U.S., Mexico Reach Trade Agreement with Canada Excluded


President Trump announced that the U.S. has entered into a new bilateral trade agreement with Mexico, replacing the former agreement known as the North American Free Trade Agreement (NAFTA).

The President made the announcement from the Oval Office this morning.

“This has to do – they used to call it NAFTA. We’re going to call it the United States – Mexico Trade Agreement. We’ll get rid of the name NAFTA. [It] has a bad connotation because the United States was hurt very badly by NAFTA for many years and now it’s a really good deal for both countries, and we look very much forward to it,” the President said.

Joining him for the announcement from the Oval Office were representatives from the Mexican government including Foreign Minister Luis Videgaray and Secretary of the Economy lldefonso Guajardo. Mexican President Enrique Pena Nieto also joined the announcement via teleconference.

“I think this is something very positive for the United States and Mexico,” Pena Nieto said. “And the first reason for this call, Mr. President, is, first of all, to celebrate the understanding we have had between both negotiating peace on NAFTA, in the interest we have had for quite a few months now to renew it, to modernize it, to update it, and to generate a framework that will boost and potentiate productivity in North America.”

Conspicuously absent from the announcement was Canada, NAFTA’s third signatory. Tensions between the U.S. and its northern neighbor have run high in recent months after the Trump administration’s announcement it was imposing tariffs on foreign good entering the U.S. including those from Canada.

The tit-for-tat reached a low point earlier this year when a war of words erupted in the wake of Canada’s announcement that it was responding in kind to American tariffs with tariffs of its own.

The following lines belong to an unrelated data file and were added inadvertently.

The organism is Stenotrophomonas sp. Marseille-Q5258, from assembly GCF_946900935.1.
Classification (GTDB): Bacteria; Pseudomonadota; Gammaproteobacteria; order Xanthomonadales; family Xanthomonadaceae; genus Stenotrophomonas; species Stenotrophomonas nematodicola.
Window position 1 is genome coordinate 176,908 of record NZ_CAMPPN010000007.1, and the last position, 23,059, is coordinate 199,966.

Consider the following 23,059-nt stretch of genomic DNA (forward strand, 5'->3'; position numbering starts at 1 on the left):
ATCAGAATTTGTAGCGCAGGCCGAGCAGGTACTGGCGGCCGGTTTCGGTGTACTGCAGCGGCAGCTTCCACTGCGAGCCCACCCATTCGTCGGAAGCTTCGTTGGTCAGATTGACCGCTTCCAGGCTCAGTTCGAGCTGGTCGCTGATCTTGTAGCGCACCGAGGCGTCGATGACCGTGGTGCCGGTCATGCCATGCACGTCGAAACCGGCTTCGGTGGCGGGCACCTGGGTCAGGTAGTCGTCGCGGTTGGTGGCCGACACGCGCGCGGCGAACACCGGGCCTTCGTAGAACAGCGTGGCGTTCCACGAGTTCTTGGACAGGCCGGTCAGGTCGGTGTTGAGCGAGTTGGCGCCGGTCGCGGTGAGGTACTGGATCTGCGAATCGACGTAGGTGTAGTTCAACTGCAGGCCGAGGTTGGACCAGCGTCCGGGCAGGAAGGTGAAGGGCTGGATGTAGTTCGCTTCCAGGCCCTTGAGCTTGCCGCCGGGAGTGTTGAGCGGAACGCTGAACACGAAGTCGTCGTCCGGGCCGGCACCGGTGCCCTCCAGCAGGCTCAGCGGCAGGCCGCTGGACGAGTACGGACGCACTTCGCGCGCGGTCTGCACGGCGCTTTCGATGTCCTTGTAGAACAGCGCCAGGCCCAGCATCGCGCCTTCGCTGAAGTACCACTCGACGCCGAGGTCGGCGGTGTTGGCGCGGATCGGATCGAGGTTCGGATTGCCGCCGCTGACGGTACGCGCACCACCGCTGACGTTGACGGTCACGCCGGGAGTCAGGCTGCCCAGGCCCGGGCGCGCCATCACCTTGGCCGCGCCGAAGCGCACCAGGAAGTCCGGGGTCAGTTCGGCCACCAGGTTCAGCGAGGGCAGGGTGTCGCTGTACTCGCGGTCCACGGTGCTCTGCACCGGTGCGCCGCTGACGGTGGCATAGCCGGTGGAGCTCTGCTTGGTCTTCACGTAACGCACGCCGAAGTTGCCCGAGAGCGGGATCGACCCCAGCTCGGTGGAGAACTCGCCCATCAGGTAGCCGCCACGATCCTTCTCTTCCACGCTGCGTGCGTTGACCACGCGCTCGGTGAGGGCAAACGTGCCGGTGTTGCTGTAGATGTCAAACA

Trudeau referred to the American tariffs as “insulting” and said that “it would be with regret, but it would be with absolute certainty and firmness that we move forward with retaliatory measures on July 1, applying equivalent tariffs to the ones that the Americans have unjustly applied to us.”

Trudeau made the announcement at the conclusion of a G7 meeting in Quebec, Canada, in June. The timing of the announcement – after President Trump had departed – drew Mr. Trump’s ire.

“PM Justin Trudeau of Canada acted so meek and mild during our @g7 meetings only to give a news conference after I left saying that, ‘US Tariffs were kind of insulting’ and he ‘will not be pushed around.’ Very dishonest & weak. Our Tariffs are in response to his of 270% on dairy!” President Trump wrote on Twitter at the time.

The U.S., Mexico and Canada have been renegotiating the terms of NAFTA for about a year. Renegotiating the deal was major campaign promise of President Trump’s.

NAFTA was signed in 1993. It was supposed to spur economic activity of all three countries but many blame it for an exodus of manufacturing jobs from the U.S., primarily to Mexico. The agreement between the U.S. and Mexico puts pressure on Canada to join the renegotiated terms as well.

It was announced this evening that President Trump and Prime Minister Trudeau spoke via phone and discussed today’s development. A statement from Prime Minister Trudeau’s office said the two leaders would engage this week “with a view to successful conclusion of the negotiations.”

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